Chemical Bund Linings
Chemical bund lining refers to the process of applying a protective layer to the surface of a containment area, such as a chemical bund or spill containment system, to prevent leaks and spills from damaging the environment or causing harm to people or animals.
There are several types of chemical bund linings available, including:
Polyethylene: This is a cost-effective option that provides excellent resistance to most chemicals and can be installed quickly.
Epoxy: Epoxy coatings are highly resistant to chemicals and can be used on both concrete and steel surfaces.
Fiberglass: Fiberglass linings are extremely durable and can withstand exposure to corrosive chemicals.
The selection of the appropriate bund lining depends on the type of chemicals being stored, the size and shape of the bund, and the environmental conditions. It is essential to follow proper installation procedures and regular maintenance to ensure the effectiveness of the lining in preventing leaks and spills.
Chemical Bund Lining Products
Chemical Bunds are generally used around storage tanks or drum storage areas where flammable or toxic liquids are held, alternative measures may be the use of sumps and interceptors.
It is normal to limit the number of tanks in a single bund to 60,000 m3 total capacity. However, incompatible materials should have separate bunds. Tanks often have individual bunds. Bunds should be sized to hold 110% of the maximum capacity of the largest tank or drum. This will allow some latitude for the addition of foam during a response to an emergency. Bunds are generally fabricated from brick/mortar or concrete but where liquids are being stored above their boiling point additional insulation, e.g. vermiculite mortar, may be added as cladding to reduce the evaporation rate.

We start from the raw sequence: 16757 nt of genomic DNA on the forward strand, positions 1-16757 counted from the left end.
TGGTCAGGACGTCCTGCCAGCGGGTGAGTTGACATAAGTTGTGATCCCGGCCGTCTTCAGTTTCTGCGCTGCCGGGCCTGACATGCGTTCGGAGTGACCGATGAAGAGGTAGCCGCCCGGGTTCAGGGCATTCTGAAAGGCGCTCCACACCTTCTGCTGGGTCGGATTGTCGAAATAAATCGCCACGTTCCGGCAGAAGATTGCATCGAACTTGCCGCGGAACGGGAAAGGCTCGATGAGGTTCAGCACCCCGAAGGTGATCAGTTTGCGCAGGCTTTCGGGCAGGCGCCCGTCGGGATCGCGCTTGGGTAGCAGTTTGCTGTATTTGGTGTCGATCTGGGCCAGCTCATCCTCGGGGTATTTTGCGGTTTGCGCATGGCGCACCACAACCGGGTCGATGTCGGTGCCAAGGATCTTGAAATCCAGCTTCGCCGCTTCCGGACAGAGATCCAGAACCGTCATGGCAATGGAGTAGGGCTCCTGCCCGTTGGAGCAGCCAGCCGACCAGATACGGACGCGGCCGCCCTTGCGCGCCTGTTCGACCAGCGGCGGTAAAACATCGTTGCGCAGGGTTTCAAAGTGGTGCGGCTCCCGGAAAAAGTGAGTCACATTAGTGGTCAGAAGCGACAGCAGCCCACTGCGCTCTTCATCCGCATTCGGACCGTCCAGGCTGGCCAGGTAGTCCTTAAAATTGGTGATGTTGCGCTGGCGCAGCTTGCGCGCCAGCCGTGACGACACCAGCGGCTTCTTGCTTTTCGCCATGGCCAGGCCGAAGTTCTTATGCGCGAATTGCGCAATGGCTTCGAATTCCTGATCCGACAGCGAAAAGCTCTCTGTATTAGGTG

The maintenance of bunds is an important aspect, often overlooked, particularly in remote locations. A system of inspection should be in place to ensure the integrity of the bund. Also, due consideration should be given to drainage to allow the removal of rainwater. Failure to remove rainwater will reduce the capacity of the bund and may result in overtopping and if the substance to be contained is incompatible with water e.g. oleum, may result in an increased airborne release. Consideration of these scenarios should be included in the Safety Report. for more information: www.hse.gov.co.uk